Autofocus performance on the 200-500mm f/5.6E is pretty good too, I didn’t have any major complaints and was pretty pleased with my ‘hit rate’.
It’s not in the same league as the 180-400mm F/4E though, which coupled with the 153-point tracking system on the D5, was phenomenal.
Focus accusation was lightening quick and tracking fast moving canoeists on the rapids it kept up really well.
Ergonomically I found handling on both very good, too. The rubberized zoom rings are big and easy to locate with your eye to the viewfinder and switches well-placed, with a reassuringly robust action.
Let’s face it, it’s really all about how great the images are at the maximum aperture on lenses like this.
Sure, you may stop down from time to time, but to get those fast shutter speeds for action and shallow depth-of-field to isolate the subject, you’re shooting wide open.
So how much sharper is the 180-400mm wide open and how does image quality hold up when you drop in the 1.4x teleconvertor? Let’s take a look.
Below are a few sample photos taken with the AF-S Nikkor 180-400mm f/4E TC1.4 FL ED VR and AF-S Nikkor 200-500mm f/5.6E ED VR SWM IF.
400mm f/4 vs 400mm f/5.6
Shooting at 400mm wide open, the 180-400mm f/E is definitely sharper at 400mm f/4, compared to 200-500mm at 400mm f/5.6 – check out the crops of the deers face.
Shooting the deer from around 10 meters or so, so not close to the lens’s minimum focus distance, I’d say the bokeh is broadly the same. So you get sharper results, the same shutter speed with a lower ISO and roughly the same background rendering using the 180-400mm wide open at full zoom.
550mm f/5.6 vs 500mm f/5.6
Snap in the teleconvertor and the 180-400mm f/4E remains fractionally sharper at 550mm f/5.6, compared to 500mm f/5.6 on 200-500mm, but there’s not much in it. Again check out the crops.
It’s the same with the bokeh. Maybe it’s a tiny bit smoother using the 180-400mm at 550mm f/5.6, but the 200-500mm is still lovely.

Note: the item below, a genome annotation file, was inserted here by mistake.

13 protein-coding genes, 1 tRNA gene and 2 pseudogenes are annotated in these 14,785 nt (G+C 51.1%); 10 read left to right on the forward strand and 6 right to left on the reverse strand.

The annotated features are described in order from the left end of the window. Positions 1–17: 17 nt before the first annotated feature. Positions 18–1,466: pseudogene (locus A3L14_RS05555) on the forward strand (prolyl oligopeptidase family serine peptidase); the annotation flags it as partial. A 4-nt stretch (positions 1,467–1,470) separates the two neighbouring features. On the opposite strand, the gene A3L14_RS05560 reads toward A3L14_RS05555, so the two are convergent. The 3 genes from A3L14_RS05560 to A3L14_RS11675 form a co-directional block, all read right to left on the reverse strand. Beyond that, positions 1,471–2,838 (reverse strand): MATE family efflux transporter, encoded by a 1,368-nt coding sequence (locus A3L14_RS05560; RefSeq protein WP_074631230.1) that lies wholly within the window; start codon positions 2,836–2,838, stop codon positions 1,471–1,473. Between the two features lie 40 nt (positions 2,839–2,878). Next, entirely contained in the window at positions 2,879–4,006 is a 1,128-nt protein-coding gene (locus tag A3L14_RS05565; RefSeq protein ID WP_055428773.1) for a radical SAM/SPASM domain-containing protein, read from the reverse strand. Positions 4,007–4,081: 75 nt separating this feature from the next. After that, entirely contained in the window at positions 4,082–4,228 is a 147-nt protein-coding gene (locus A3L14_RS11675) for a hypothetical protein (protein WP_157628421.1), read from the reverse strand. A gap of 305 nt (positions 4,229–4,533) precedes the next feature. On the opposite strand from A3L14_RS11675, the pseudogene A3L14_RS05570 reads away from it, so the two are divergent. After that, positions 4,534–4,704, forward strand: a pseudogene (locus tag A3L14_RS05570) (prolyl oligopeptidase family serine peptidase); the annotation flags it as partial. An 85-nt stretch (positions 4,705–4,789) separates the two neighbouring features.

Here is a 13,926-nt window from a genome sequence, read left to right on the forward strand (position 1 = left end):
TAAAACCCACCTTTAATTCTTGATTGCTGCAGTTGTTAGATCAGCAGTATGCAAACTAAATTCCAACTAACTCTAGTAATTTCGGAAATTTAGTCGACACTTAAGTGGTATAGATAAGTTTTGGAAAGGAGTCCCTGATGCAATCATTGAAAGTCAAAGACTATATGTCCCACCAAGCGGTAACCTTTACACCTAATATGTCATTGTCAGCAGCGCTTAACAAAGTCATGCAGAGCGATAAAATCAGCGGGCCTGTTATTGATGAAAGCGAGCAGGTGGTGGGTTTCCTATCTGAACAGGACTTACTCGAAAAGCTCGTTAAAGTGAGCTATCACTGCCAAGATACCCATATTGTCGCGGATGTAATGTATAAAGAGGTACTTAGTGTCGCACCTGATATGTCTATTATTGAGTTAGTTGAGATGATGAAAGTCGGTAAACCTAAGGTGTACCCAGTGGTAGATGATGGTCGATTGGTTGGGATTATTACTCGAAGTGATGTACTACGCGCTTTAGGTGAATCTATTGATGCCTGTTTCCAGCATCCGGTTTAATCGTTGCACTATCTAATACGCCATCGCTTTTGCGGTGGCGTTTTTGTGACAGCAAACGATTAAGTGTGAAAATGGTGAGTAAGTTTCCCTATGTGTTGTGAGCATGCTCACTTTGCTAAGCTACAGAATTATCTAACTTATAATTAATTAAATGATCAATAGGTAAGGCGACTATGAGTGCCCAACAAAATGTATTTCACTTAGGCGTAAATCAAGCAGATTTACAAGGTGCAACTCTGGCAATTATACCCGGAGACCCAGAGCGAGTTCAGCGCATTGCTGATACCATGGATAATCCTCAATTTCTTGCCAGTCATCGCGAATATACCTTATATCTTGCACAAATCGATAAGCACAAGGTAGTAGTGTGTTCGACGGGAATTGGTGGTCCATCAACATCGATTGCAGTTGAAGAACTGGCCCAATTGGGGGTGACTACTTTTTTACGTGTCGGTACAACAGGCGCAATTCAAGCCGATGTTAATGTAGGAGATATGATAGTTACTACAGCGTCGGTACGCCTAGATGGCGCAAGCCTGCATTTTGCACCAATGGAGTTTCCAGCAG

Corner resolution on zoom lenses is often an issue, but both these super telephoto zooms are edge-to-edge sharp, even at the maximum aperture. Again at f/4 the 180-400mm f/4E is particularly impressive, with razor sharp results in the corner.
At f/5.6 on both lenses resolution remains very acceptable in the corner, matching the overall sharpness of the shot. As you can see from the crops though, they’re not in the same league as the 180-400mm f/4E.
At the wider end of the focal range, shooting the 180-400mm at f/4 compared to the 200-500mm at f/5.6, the optically superior pro lens takes the resolution spoils. Again the 200-500mm is good, but it’s not quite at the level of the 180-400mm f/4E.
The old adage ‘you get what you pay for’ generally holds true with photo gear. With the Nikon 180-400mm f/4E you’re paying for its solid weather-sealed build, f/4 constant aperture up to 400mm, the convenience of a built-in teleconvertor and outstanding image quality through 180-400mm.
It’s squarely a pro lens. If you need the convenience of long telephoto zoom for certain sports, demand the best image quality, will haul it from gig to gig shooting in all weathers, it’s worth the £10,999.
That sort of money is well off the scale for enthusiasts shooting sport and wildlife though. At £1,349 the 200-500 f/5.6E is much more realistic, both in price and usability. It’s not in the same league as the 180-400mm for build, and image quality at f/5.6, compared to f/4 on the 180-400mm, isn’t as good, but it’s still very respectable.
There’s more examples on the flickr gallery for you to assess for yourselves, but to my eye sharpness at f/5.6 on the 200-500mm is still very good, if not outstanding, and I didn’t notice any significant issues with fringing or vignetting.
If you need the best Nikon long telephoto zoom, the 180-400mm f/4E is the one to go for. For most of us however the 200-500mm f/5.6E is more than good enough and puts high quality long lens photography within reach.